Degree of the future | UDaily

With digital devices infiltrating nearly every corner of our lives, from the way we communicate to how we bank to how we cast our ballots, making sure those systems are safe and secure has become more important than ever.

In recent years, Americans have witnessed first-hand what happens when safeguards on these digital devices fail. Just last year, hackers side-lined the nation’s largest fuel pipeline, bringing a vital supply chain to its knees and highlighting the real threat of cyberattacks.

Cybersecurity, once a niche focus for tech-focused minds, is now a critical part of our everyday lives. Earning cybersecurity certificates or studying the field as a minor will no longer cut it in today’s digital age.

To help fill that gap, the University of Delaware’s College of Engineering is among the leading academic institutions in the nation to offer a unique cybersecurity engineering degree starting in Fall 2022. The undergraduate degree will help train a much needed workforce that is in high demand now, and is expected to grow in the coming years.

“We are extremely excited to offer the new cybersecurity engineering degree, with a program that is designed to meet a major market and societal need, particularly in Delaware and the region in the financial and defense sectors,” said Jamie Phillips, professor and chair of the Department of Electrical and Computer Engineering where the new program will be housed. 

A key strength of the program, Phillips said, is the combination of rigorous cybersecurity fundamentals along with the design and problem-solving skills that UD engineers are known for, thanks to the department’s design-infused curriculum. 

“As a result, our graduates will not only have the important modern-day cyber skills, but also the expertise and mindset to analyze, design and build secure devices and systems,” he said.

In October 2021, the White House even emphasized the need for a “whole-of-nation effort to confront cyber threats.”

“Cyber threats can affect every American, every business regardless of size, and every community,” President Joe Biden, a UD alum, said in a statement issued by the White House. “The Federal government needs the partnership of every American and every American company in these efforts. We must lock our digital doors — by encrypting our data and using multi-factor authentication, for example — and we must build technology securely by design, enabling consumers to understand the risks in the technologies they buy. Because people — from those who build technology to those to deploy technology — are at the heart of our success.”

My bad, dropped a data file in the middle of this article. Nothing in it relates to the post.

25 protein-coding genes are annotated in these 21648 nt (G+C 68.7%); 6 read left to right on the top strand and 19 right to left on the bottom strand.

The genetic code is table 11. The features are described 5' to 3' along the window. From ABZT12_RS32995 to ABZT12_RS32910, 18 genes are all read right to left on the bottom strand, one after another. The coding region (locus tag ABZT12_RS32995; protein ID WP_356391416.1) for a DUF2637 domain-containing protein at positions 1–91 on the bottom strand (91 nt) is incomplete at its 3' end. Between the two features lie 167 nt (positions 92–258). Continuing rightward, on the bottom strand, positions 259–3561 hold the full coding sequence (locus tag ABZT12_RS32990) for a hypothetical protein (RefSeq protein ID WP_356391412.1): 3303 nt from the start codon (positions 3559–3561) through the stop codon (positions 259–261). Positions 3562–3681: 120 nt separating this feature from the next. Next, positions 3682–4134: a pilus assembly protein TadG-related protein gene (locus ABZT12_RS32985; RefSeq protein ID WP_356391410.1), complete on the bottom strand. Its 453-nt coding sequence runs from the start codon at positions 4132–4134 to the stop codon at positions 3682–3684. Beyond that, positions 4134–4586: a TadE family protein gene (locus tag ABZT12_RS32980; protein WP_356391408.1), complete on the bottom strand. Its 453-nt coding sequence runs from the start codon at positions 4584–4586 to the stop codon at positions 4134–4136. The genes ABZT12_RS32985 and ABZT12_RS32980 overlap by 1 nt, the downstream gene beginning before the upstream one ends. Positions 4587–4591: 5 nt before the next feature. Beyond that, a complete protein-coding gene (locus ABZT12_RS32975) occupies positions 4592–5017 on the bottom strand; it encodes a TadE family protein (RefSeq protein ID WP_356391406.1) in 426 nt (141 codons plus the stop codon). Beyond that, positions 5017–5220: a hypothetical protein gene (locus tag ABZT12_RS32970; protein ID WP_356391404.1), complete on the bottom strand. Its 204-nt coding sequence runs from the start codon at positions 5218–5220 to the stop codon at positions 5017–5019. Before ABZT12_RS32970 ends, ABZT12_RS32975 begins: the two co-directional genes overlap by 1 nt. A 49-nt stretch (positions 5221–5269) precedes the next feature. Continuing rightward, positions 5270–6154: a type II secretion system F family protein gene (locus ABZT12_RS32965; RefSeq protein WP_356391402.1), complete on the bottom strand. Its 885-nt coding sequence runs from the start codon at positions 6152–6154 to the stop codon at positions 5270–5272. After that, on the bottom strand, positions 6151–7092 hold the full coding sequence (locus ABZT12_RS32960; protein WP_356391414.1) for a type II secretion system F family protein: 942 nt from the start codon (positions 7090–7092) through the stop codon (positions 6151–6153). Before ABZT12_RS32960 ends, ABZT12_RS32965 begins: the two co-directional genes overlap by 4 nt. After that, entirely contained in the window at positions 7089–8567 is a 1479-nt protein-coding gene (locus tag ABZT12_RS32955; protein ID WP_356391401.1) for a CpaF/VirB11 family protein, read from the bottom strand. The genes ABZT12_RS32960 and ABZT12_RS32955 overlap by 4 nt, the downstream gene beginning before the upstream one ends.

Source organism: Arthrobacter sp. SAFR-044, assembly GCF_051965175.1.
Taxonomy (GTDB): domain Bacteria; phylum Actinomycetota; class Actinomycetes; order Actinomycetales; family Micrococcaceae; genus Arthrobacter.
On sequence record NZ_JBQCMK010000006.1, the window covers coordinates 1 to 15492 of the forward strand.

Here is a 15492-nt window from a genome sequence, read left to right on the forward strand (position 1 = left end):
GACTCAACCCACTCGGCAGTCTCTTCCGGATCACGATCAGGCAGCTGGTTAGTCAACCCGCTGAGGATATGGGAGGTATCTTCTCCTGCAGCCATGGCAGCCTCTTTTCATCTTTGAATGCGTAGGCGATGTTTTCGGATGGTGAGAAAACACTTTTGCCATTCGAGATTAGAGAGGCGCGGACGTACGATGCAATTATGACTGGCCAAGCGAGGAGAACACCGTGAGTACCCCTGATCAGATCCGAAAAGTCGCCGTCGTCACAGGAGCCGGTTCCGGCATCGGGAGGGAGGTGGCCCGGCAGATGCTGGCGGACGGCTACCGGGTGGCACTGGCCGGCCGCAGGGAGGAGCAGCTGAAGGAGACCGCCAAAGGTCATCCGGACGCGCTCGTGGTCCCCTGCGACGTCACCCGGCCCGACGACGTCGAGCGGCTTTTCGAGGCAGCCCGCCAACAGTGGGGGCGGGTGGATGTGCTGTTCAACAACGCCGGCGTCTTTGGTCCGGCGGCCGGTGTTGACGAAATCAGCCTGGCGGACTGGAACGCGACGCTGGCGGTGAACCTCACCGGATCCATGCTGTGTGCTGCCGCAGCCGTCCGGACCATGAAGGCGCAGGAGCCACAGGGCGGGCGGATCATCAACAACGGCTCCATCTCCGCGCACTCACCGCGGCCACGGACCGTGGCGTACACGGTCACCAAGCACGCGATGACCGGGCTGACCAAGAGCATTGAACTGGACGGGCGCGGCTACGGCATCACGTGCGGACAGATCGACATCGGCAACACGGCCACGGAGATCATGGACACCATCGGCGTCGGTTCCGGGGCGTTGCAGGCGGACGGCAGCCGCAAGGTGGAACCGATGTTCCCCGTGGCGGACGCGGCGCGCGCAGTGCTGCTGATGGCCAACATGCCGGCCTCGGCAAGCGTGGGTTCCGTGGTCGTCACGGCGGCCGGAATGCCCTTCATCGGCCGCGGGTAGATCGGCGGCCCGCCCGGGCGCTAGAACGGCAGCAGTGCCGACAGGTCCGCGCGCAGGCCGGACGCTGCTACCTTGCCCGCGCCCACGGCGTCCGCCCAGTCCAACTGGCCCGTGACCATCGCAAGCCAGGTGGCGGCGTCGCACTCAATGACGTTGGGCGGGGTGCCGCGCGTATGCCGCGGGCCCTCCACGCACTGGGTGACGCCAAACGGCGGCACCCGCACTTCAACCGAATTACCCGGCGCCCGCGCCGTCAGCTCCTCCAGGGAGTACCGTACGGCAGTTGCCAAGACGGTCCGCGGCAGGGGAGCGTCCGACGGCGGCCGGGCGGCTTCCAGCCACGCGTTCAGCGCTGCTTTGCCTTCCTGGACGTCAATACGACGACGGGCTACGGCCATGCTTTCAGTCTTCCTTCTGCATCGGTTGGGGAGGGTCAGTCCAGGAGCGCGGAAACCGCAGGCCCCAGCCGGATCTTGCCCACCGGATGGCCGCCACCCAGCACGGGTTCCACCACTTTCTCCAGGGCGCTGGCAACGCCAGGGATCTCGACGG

UD’s College of Engineering has anticipated this need for years and now is expanding its offerings with this specialized degree offering.

“We’re a leader in the game,” said Kenneth Barner, Charles Black Evans Professor of Electrical Engineering who, along with Department of Electrical and Computer Engineering Assistant Professor Nektarios Tsoutsos, was a driving force behind the new degree program. While at least two dozen other institutions, such as Purdue University, the University of Texas at Austin and the U.S. Naval Academy, offer cybersecurity degrees, UD will be among the earliest in the nation to offer a cybersecurity engineering program.

“We’ve been doing this kind of work for a very long time, and we already have a huge portfolio of programs that add to our expertise in this area,” said Tsoutsos. “The cybersecurity threats are real and we need to defend. Before you could do that and get away with an electrical engineering degree and a minor in cybersecurity. Now that doesn’t work anymore, and we were among the first to notice that.”

Just as computer engineering was a new field in itself only a few decades ago, the new cybersecurity engineering degree will provide a strong foundation that bridges math and science with a design-infused curriculum. Within the Department of Electrical and Computer Engineering as well as the Department of Computer and Information Sciences, students already can pursue a minor in cybersecurity, a master’s in cybersecurity or pursue professional certifications. More competitive students can then use their skills to participate year-round in hackathons and cyber games, even at a national level, in large part thanks to the resources available at the on-campus Innovation Suite (iSuite).

“To have a dedicated degree makes the graduates much more well-prepared to hit the ground running with an employer or pursue graduate studies,” Barner said. “This is not just a fad. These are the kind of skills that employers want and need.”

The engineering focus of this unique program means students will not just tackle theoretical coding challenges. They’ll be gaining hands-on skills that are desperately needed in today’s industry.

“Cybersecurity is one of the hottest areas in science, technology, engineering and math,” said Tsoutsos. “It’s not going to die out, and there is a major shortage of skilled labor in this area.”

Tsoutsos said that the cybersecurity field is growing by 7% annually, offering relatively stable job security for anyone willing to tackle the problems of the digital age. The United States is a leader in the field, and future students will have an opportunity to be on the forefront of future innovations in cybersecurity.

“I believe that the new cybersecurity engineering program will be wildly successful in attracting a diverse student population, and will meet an ever growing demand for talented professionals in Delaware, the region and beyond,” said Phillips.

To learn more or to enroll in this new program, go to ece.udel.edu/academics/undergraduate/cybersecurity-engineering-major.